Cervical Vertebrae

Seven cervical vertebrae, labeled C1 to C7, form the cervical spine from the base of the skull down to the top of the shoulders. At each level, the cervical vertebrae protect the spinal cord and work with muscles, tendons, ligaments, and joints to provide a combination of support, structure, and flexibility to the neck.

See Vertebrae in the Vertebral Column

The cervical vertebrae (C1 to C7) protect the spinal cord and provide structure to the neck. Watch: Cervical Vertebrae Anatomy Animation

There are some differences among the cervical vertebrae. The vertebrae at the top of the neck tend to be smaller and more mobile while the lower cervical vertebrae are larger to handle greater loads from the neck and head above.

Watch: Cervical Spine Anatomy Video


Typical Vertebrae: C3, C4, C5, and C6

Cervical vertebrae C3 through C6 are known as typical vertebrae because they share the same basic characteristics with most of the vertebrae throughout the rest of the spine. Typical vertebrae have:

  • Vertebral body. This thick bone is cylindrical-shaped and located at the front of the vertebra. The vertebral body carries most of the load for a vertebra. At most levels of the spine, an intervertebral disc sits between 2 vertebral bodies to provide cushioning and help absorb the shock of everyday movements.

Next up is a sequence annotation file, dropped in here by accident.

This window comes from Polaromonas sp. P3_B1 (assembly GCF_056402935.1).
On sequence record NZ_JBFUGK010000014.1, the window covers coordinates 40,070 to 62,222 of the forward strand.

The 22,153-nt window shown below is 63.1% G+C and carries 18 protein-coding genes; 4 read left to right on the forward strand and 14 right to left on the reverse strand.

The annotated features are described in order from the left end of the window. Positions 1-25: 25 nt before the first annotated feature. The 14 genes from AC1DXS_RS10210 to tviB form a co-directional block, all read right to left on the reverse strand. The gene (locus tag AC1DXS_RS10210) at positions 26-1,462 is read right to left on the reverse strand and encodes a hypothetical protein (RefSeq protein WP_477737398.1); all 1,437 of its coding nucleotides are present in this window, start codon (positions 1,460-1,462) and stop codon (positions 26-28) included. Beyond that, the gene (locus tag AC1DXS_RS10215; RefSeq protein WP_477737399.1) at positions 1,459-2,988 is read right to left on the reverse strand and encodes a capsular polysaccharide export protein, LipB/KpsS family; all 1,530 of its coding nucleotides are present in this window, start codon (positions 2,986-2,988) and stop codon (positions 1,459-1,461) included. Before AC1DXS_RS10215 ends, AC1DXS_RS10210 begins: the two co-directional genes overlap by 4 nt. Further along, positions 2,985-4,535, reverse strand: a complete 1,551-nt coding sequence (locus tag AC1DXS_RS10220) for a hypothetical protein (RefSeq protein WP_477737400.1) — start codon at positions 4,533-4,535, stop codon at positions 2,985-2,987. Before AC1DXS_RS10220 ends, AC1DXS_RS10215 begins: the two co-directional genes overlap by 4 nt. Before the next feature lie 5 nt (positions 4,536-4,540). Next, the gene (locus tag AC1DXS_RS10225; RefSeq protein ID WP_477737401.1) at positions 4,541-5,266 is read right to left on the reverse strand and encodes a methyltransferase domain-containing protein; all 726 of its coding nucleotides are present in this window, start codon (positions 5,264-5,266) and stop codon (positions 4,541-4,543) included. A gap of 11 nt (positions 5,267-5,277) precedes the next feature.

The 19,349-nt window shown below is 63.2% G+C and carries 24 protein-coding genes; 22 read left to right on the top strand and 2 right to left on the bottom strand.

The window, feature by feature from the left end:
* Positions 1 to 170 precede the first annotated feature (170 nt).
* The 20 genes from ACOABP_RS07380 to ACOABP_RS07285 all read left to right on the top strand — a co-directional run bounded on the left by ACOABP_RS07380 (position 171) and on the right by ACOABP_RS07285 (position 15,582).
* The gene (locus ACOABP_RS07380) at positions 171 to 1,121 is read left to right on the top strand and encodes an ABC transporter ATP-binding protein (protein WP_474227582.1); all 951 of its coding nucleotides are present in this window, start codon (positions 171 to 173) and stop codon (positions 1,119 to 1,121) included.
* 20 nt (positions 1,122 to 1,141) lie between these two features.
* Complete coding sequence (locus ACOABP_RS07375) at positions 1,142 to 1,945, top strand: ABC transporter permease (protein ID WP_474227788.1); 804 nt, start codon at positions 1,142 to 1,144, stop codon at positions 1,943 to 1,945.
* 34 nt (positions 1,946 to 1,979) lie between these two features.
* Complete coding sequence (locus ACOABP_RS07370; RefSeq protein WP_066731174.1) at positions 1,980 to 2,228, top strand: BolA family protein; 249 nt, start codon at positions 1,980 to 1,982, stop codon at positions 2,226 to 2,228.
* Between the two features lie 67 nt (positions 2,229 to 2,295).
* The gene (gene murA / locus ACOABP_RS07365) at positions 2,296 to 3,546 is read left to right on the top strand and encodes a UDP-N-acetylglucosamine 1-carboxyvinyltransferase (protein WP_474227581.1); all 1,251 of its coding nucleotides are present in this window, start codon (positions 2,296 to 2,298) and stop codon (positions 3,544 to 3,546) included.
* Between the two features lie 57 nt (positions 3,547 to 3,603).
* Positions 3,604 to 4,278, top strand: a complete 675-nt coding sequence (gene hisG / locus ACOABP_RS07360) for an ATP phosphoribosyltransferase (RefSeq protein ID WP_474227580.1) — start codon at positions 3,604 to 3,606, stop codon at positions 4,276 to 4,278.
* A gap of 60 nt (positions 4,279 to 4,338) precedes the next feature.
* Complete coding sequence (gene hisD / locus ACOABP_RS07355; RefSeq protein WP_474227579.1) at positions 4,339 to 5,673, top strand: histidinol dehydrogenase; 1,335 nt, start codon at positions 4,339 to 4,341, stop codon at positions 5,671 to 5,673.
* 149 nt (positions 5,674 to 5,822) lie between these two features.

• Vertebral arch. This bony arch wraps around the spinal cord toward the back of the spine and consists of 2 pedicles and 2 laminae. The pedicles connect with the vertebral body in the front, and the laminae transition into the spinous process (a bony hump) in the back of the vertebra.
  • Facet joints. Each vertebra has a pair of facet joints, also known as zygapophysial joints. These joints, located between the pedicle and lamina on each side of the vertebral arch, are lined with smooth cartilage to enable limited movement between 2 vertebrae. Spinal degeneration or injury to the facet joints are among the most common causes of chronic neck pain.

C3, C4, C5, and C6 cervical vertebrae share characteristics with most of the vertebrae throughout the spine..

See All About the C2-C5 Spinal Motion Segments

Watch Spinal Motion Segment: C2-C5 Animation

The small ranges of motion between the 2 vertebrae can add up to significant ranges of motion for the entire cervical spine in terms of rotation, forward/backward, and side bending.

See C2-C5 Treatment

Atypical Vertebrae: C1 and C2

C1 and C2 are considered atypical vertebrae because they have some distinguishing features compared to the rest of the cervical spine.

The two vertebrae just below the skull are C1 (the atlas) and C2 (the axis). The joint above C1 (atlanto-occipital joint) allows the head to move forward and backward, while the joint below C1 (atlanto-axial joint) allows the head to rotate.

  • C1 Vertebra (the atlas). The top vertebra, called the atlas, is the only cervical vertebra without a vertebral body. Instead, it is shaped more like a ring. The atlas connects to the occipital bone above to support the base of the skull and form the atlanto-occipital joint. More of the head’s forward/backward range of motion occurs at this joint compared to any other spinal joint.1,2